A good night’s sleep could help prevent asthma, even in people who are naturally at high risk for the disease, according to one study.
People who have a bad sleep rhythm and having trouble falling asleep or staying asleep are 55 percent more likely to be asthmatic, data shows.
About four percent of the people in the study were diagnosed with asthma.
Getting between seven and nine hours of sleep per night, no snoring, no daytime naps, and no insomnia is considered a good sleep schedule.
Some individuals are genetically determined prone to risk of asthma and have a 47 percent increased risk of asthma.
Those who are both genetically more vulnerable and have poor sleep patterns are more than twice as likely to have asthma, data shows.
Data also shows that healthy sleep patterns reduced the risk of asthma by 44 percent in those with a low genetic risk, by 41 percent in those with an intermediate risk, and by 37 percent in those with a high genetic risk.
Genetic makeup was mapped
“These results showed that healthy sleep patterns could significantly reduce the risk of asthma in each genetic subgroup,” the researchers said.
A team from Shandong University in China used data from the UK Biobank study to examine 455,405 people aged 38 to 73.
Some 73,223 people met the criteria for a healthy sleep pattern, 284,267 an average sleep pattern and 97,915 a bad sleep pattern.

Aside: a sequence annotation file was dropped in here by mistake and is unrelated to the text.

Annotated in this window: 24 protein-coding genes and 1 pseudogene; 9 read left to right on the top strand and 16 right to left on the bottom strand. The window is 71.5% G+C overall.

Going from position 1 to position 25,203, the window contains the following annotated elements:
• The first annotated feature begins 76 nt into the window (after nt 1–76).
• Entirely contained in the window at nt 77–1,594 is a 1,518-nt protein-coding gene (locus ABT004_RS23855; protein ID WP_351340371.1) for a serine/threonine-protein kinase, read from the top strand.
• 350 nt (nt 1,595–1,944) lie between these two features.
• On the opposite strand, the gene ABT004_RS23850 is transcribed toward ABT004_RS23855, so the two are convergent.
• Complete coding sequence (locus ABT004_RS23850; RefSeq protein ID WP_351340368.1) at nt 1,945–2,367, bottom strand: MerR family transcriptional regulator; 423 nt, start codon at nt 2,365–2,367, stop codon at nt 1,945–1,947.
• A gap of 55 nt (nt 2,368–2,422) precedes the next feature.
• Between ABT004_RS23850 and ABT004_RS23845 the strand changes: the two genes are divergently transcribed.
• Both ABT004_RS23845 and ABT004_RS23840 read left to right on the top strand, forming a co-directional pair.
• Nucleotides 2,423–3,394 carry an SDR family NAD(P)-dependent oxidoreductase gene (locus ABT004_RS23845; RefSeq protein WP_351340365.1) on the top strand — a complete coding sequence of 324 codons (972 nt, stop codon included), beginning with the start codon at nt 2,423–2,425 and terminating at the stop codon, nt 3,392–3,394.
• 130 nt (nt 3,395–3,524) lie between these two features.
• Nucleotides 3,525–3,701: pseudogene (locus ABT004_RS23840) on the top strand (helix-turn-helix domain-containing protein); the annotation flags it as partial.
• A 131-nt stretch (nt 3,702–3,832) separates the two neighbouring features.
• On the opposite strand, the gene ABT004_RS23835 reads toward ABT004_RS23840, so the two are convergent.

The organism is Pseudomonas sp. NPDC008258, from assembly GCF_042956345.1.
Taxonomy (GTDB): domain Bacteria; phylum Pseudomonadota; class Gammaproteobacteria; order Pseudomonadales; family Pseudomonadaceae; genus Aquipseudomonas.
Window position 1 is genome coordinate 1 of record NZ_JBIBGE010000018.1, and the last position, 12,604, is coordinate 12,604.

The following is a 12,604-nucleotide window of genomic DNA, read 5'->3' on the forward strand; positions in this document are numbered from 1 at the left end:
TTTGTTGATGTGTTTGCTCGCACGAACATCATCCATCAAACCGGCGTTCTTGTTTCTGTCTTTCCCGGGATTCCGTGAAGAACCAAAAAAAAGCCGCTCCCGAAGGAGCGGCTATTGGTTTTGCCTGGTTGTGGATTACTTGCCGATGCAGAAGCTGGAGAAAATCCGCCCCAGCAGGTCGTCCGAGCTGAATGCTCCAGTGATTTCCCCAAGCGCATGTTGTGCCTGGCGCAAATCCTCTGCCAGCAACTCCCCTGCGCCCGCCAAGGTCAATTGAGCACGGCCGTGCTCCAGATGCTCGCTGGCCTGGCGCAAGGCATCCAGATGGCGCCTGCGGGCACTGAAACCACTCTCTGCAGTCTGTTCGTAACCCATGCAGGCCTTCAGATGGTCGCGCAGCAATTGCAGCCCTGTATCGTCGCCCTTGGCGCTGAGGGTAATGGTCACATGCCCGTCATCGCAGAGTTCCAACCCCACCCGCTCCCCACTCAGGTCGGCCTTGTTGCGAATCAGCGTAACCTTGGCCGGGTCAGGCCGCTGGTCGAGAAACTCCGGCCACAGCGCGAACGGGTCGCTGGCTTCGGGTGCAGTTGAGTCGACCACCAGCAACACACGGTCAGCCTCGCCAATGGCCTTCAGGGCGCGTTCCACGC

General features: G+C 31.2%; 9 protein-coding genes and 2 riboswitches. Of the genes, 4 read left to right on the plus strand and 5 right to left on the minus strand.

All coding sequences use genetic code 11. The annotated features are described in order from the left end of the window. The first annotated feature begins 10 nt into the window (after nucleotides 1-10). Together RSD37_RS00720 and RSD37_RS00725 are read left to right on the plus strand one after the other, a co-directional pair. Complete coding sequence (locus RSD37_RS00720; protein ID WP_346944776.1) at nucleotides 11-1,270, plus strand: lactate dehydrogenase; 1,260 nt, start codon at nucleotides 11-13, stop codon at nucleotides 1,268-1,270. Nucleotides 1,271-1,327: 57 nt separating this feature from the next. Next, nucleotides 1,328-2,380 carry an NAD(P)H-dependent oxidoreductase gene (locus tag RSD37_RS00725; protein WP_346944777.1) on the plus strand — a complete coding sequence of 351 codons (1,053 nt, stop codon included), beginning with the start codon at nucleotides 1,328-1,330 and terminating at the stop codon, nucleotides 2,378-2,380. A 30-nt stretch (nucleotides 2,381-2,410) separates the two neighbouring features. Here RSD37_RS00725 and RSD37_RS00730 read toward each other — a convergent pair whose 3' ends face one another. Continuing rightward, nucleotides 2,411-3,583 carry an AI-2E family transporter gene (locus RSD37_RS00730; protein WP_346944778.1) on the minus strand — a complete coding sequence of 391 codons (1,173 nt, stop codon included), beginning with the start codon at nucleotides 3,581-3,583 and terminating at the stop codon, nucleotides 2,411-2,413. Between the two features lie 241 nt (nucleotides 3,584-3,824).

The genetic makeup of all participants in the study was mapped and a genetic asthma risk score was established. About a third of the study participants fell into the high, medium, and low risk categories.
In the decade of follow-up, 17,836 people were diagnosed with asthma, according to the study published in the journal BMJ Open Respiratory Research.
They were more likely to have poorer sleep patterns, obesity, a genetic risk of asthma, higher levels of smoking and drinking, high blood pressure, diabetes, depression and greater exposure to air pollution.
The team concluded: “Unhealthy sleep patterns and sleep characteristics… were significantly associated with adult asthma risk.
“The combination of poor sleep patterns and high susceptibility can lead to an increased risk of asthma.
“Healthier sleep patterns may be helpful in asthma prevention, regardless of genetic conditions.”
Need more investment
The researchers said the study “highlights the importance of early detection and treatment of sleep disorders, which could be beneficial in reducing the incidence of asthma”.
The authors suggested that poor sleep could trigger an inflammatory response in the body that increased the risk of asthma.
Dr. Erika Kennington, Head of Research and Innovation at Asthma and Lung UK, said: “This research suggests there is a link between asthma and not getting enough sleep, although it is still too early to say that treating poor sleep will reduce one’s risk on the development of asthma.
“We still don’t know enough why only some people get asthma and other lung diseases and others don’t.
“To understand why lung disease develops in the first place, we need to invest more in respiratory research.
“Lung diseases are the third leading cause of death in the UK, but only two per cent of government funding is spent on research that will help diagnose, treat and treat them much more effectively.”
She added: “We are fighting for more funding for research and innovation that can transform and save the lives of millions of people in the UK and around the world.”